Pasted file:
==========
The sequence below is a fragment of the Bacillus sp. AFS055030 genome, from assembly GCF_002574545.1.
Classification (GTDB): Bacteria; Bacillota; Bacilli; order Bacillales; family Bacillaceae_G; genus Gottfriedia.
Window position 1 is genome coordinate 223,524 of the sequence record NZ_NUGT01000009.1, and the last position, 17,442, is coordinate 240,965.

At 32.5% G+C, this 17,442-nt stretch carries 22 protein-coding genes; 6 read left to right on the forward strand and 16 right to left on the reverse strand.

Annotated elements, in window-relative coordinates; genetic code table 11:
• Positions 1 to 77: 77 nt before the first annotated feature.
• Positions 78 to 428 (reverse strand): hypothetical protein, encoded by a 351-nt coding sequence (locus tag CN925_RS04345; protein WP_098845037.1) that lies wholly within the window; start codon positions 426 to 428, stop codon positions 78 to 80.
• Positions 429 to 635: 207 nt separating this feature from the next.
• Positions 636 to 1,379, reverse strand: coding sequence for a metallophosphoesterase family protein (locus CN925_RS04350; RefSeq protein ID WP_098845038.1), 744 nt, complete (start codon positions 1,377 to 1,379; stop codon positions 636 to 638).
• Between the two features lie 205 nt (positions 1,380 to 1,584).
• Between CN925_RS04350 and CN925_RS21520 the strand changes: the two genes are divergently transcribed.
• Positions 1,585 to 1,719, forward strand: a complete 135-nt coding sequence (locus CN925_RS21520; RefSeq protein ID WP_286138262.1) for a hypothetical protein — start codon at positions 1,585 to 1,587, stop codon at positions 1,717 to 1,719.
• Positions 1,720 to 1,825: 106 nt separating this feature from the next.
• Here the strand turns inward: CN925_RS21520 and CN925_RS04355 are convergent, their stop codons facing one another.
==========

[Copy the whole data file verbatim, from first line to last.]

The sequence below is a fragment of the Bacillus sp. AFS055030 genome, from assembly GCF_002574545.1.
Classification (GTDB): Bacteria; Bacillota; Bacilli; order Bacillales; family Bacillaceae_G; genus Gottfriedia.
Window position 1 is genome coordinate 223,524 of the sequence record NZ_NUGT01000009.1, and the last position, 17,442, is coordinate 240,965.

At 32.5% G+C, this 17,442-nt stretch carries 22 protein-coding genes; 6 read left to right on the forward strand and 16 right to left on the reverse strand.

Annotated elements, in window-relative coordinates; genetic code table 11:
• Positions 1 to 77: 77 nt before the first annotated feature.
• Positions 78 to 428 (reverse strand): hypothetical protein, encoded by a 351-nt coding sequence (locus tag CN925_RS04345; protein WP_098845037.1) that lies wholly within the window; start codon positions 426 to 428, stop codon positions 78 to 80.
• Positions 429 to 635: 207 nt separating this feature from the next.
• Positions 636 to 1,379, reverse strand: coding sequence for a metallophosphoesterase family protein (locus CN925_RS04350; RefSeq protein ID WP_098845038.1), 744 nt, complete (start codon positions 1,377 to 1,379; stop codon positions 636 to 638).
• Between the two features lie 205 nt (positions 1,380 to 1,584).
• Between CN925_RS04350 and CN925_RS21520 the strand changes: the two genes are divergently transcribed.
• Positions 1,585 to 1,719, forward strand: a complete 135-nt coding sequence (locus CN925_RS21520; RefSeq protein ID WP_286138262.1) for a hypothetical protein — start codon at positions 1,585 to 1,587, stop codon at positions 1,717 to 1,719.
• Positions 1,720 to 1,825: 106 nt separating this feature from the next.
• Here the strand turns inward: CN925_RS21520 and CN925_RS04355 are convergent, their stop codons facing one another.